Many network specialists are faced with the dilemma as to which industry certification to take, especially in the very beginning of their career. The choice usually boils down to the 2 leading certifications: Cisco's CCNA Routing and Switching and CompTIA's Network+.
Let's take a closer look at them to answer the question: CCNA or Network+? Is it worth having both? If yes, then why and in which order? But first, what's the difference between the two?
• CompTIA Network+ Certification: demonstrates one's knowledge of networking features and functions, including network technologies, installation and configuration, media and topologies, management, and security.
• Cisco's CCNA Routing and Switching Certification: validates the candidate's ability to install, configure, operate, and troubleshoot medium-size routed and switched networks.
Not to jump to any conclusions just yet, but the descriptions suggest Network+ being a fundamental certification, with CCNA R&S validating more advanced knowledge and proven hands-on experience.
The biggest difference between these certifications is the fact that Network+ has been developed as a vendor neutral certification. It provides candidates with knowledge and understanding of networking in general, and you can apply this knowledge to most networks.
CCNA, on the other hand, was specifically designed for Cisco's networking technology and products. Although the program does cover other networking topics too, the difference and the focus are obvious.
Many network specialists tend to choose Network+ certification because it's said to be easier to pass. In truth, it does provide more basic knowledge and understanding of concepts compared to CCNA. Similarly, those who have passed Network+ with flying colors may be seriously disappointed if they expect the same level of difficulty from CCNA.
Let's face it: CCNA isn't a joke. It is hard. This is why it is so valued by employers. Even though it is an 'entry level' test, you should have 1-3 years of networking experience to attempt it. CCNA requires lots of studying, as well as practical experience (and you should really get your hands on some Cisco routers and switchers, even if those low end ones - to have some experience with their technology. It's not something to get away with looking up a few articles online). In contrast, many users share their experience of passing Network+ after 'reading a book or two'.
Yet, don't be fooled into thinking that Network+ is a no-brainer, because it isn't. CompTIA recommend having an A+ certification and nine months networking experience before trying to pass Network+ certification. But it's always good to know that at least somebody didn't have much trouble with it, right?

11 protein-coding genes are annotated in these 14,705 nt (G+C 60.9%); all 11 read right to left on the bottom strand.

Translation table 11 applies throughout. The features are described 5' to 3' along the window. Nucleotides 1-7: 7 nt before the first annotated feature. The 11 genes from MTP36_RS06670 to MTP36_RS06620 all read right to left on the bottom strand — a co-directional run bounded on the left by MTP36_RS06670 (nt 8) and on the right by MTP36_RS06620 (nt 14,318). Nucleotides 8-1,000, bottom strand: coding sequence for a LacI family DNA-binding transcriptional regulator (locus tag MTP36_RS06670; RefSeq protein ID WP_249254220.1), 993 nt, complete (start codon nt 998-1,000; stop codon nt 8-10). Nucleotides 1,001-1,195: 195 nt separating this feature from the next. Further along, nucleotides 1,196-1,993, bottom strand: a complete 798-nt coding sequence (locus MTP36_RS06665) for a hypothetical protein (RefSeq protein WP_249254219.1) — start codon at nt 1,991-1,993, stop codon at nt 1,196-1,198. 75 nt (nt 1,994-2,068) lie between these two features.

Keeping Your Experience in Mind
If you don't have much networking experience and want an entry level yet professionally recognized certification, Network+ is a smart way to go. It is a very well-organized and structured program that aims to fill the knowledge gaps most people have in the beginning of their networking career.
Network+ teaches you what networking technology is. It may be a good foundation for Cisco's CCNA (or Microsoft, or other vendor specific certifications for that matter), which teaches you to configure and troubleshoot this technology. So, if you are a beginner, don't look in the CCNA direction for now. Your time will come.
For those who have a few years' networking experience and understanding, CCNA may be a very logical and career boosting way to go. It is a very in depth study of networking as a whole, including routing, protocols, network design and more. Even companies that don't use Cisco equipment value the CCNA for the depth and complexity of the certification. It is nearly impossible to achieve a CCNA without hands on lab experience, and this practical experience, combined with advanced knowledge, is extremely valuable.
As the Network+ is vendor-neutral, it is recognized by almost all companies. Many of them, including Dell, HP, Ricoh, Sharp and Xerox require it.
Highly valuable as they are, Cisco's certifications occasionally cause some frustration. 'What if I invest in my certification, and my next employer does not use Cisco technology?' some candidates think. While this is a valid point for any vendor-based approach, Cisco have made a name for themselves - not only in terms of their technology, but with regards to the quality and level of their certifications, too. Last but not least, with well over 50% of market penetration of Cisco technologies, chances are that your next employer will use it.
Whichever certification you opt for, you need to start with evaluating your career goals, as well as the current level of experience and knowledge. Even those who have years of experience under their belt should remember to clear their schedule for lots of studying time, since the exams are tough. Yet, hard as it all may be, your effort will definitely pay off, whether you choose the foundational Network+, or CCNA certification as a more advanced option.